Money Clubs Aren't Just About Stocks Anymore
A new kind of self-help group won't make you rich, but it may make you smarter about your finances
(MONEY Magazine) – On a spring Saturday afternoon, the More Than Money discussion group in Morristown, N.J. is embroiled in debate about Warren Buffett and his decision not to bequeath any great wealth to his children. Some members think that Buffett is being unfair. Others believe that it doesn't matter how much you give your kids, as long as you teach them to manage what they've got. But when one member recalls a grandchild who blew his inheritance on a BMW, James Gallagher, 75, has heard enough. "I never even bought a BMW for myself," he says. The retired social psychologist drains his coffee cup, downs a few cookies and leaves. Monday morning he's on the phone with his lawyer, changing the terms of the trusts he established for his grandkids so that they'll pay out over time rather than all at once. Might as well give them a chance to learn financial responsibility, Gallagher figures.
If you married the investment clubs of the 1980s with the book clubs of the 1990s, the offspring might well look like Gallagher's More Than Money group--or one of the hundreds of other money clubs springing up across the country.
This new kind of financial support group helps members manage money more wisely or tackle specific goals, from saving more to paying down debt to planning an estate. Unlike traditional investing clubs, which get together to pool assets, money clubs assemble to pool ideas. The payoff lies in becoming more informed about how to reach your goals--and in being nudged to get off your duff to do something to get there.
Money clubs are still no rival in number for the nearly 20,000 investing clubs created in the Beardstown Ladies tradition. But membership in stock-picking groups has waned since the 2000 crash, while the uncertain economic climate has fostered money clubs' growth. "You get rid of a certain anxiety by realizing you're not alone," says Olivia Mellan, a Washington, D.C. psychotherapist and author who specializes in money issues.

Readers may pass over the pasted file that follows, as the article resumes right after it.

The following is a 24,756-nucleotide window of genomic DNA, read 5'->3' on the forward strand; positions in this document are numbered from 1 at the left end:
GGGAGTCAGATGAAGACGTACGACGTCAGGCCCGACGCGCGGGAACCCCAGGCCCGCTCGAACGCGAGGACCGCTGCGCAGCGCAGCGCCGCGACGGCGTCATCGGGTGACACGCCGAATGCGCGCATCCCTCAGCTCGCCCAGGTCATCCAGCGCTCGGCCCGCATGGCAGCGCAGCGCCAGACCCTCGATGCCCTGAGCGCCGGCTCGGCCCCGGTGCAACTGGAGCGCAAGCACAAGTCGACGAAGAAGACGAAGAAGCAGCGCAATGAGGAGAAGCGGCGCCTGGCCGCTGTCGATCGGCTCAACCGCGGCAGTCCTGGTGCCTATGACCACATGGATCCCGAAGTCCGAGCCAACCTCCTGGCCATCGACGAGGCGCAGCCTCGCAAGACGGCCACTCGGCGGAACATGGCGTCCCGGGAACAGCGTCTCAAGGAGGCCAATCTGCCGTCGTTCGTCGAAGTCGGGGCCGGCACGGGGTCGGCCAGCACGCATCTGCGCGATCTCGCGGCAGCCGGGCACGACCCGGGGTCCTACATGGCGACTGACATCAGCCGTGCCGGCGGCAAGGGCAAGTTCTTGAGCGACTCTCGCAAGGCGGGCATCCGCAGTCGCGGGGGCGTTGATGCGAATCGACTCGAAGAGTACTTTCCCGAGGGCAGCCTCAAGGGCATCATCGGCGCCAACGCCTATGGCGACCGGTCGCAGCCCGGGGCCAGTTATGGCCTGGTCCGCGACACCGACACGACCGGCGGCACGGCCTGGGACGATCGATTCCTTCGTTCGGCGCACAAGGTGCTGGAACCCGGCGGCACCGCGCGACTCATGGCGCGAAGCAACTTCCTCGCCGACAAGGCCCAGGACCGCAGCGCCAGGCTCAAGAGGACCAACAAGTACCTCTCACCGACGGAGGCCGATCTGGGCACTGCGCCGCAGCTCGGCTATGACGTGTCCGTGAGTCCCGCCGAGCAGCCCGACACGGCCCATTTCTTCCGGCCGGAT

Some clubs are organized around the philosophy of a particular guru, such as Finish Rich author David Bach. Others cater to a demographic group, as do the 125 affiliated with the Women's Institute for Financial Education, or focus on one topic, like entrepreneurship. Some clubs cost no more than buying the occasional book or cooking the occasional casserole. Others carry modest fees, while some charge big bucks and offer professional coaching and moderators. Obviously, you'll want to check those out thoroughly.
The clubs' relative scarcity means your best chance of finding a group that's right for you is to start one yourself. But while simply inviting friends to meet at the library or your house may work for a book club, it won't here. When money is concerned, you need to manage more actively. See the box below for online help in recruiting and getting started, then follow these rules.
• Know Why You're Doing It Are you trying to get out of debt? Looking for support starting a business? Whatever your answer is, you need members who share the same goals. At the More Than Money club in Santa Cruz, Calif., for instance, members discuss only planning and ethical issues faced by the affluent. The members' shared experience makes for more meaningful discussion on everything from lending money to friends to finding trustworthy financial advisers, says Ralph Alpert, 74, who belongs to the group. "If you talk about the same issues to people without money, their reaction is, 'What are you complaining about?'"
• Get to the Nitty-Gritty Once you know your broad mission, you should have a sit-down in which all the group members reveal what they're looking to accomplish individually and by when. "If you've told a handful of people that you're going to act on a financial goal, and what your timetable is, you're more likely to follow through," says Loral Langemeier, a financial adviser in San Francisco who mentors clubs for entrepreneurs known as Mastermind groups. That approach worked for Richard Banta, 58, a Denver attorney and Mastermind member. He told Langemeier and his club that he wanted to own his own law office. With the group's encouragement, he and his wife rented out the family home and bought a huge Victorian that they now work and live in. "We're building equity," Banta says, "by paying rent to ourselves."
• Don't Accept Failure The best money clubs are equal parts therapist, taskmaster and cheerleader. Members of the Dollar Divas money club in Riverside, Calif. wanted to organize their financial lives. They devised a step-by-step action plan: Buy a file cabinet; create folders for debt, investments and so on; sort through papers and the like. A month later, all but one member had finished the program. "I just don't like paperwork," she complained. The group prodded and cajoled, telling her that they understood but not letting her off the hook. The next morning, recalls club leader Marcy Musselman, 38, she received an e-mail: "I did it."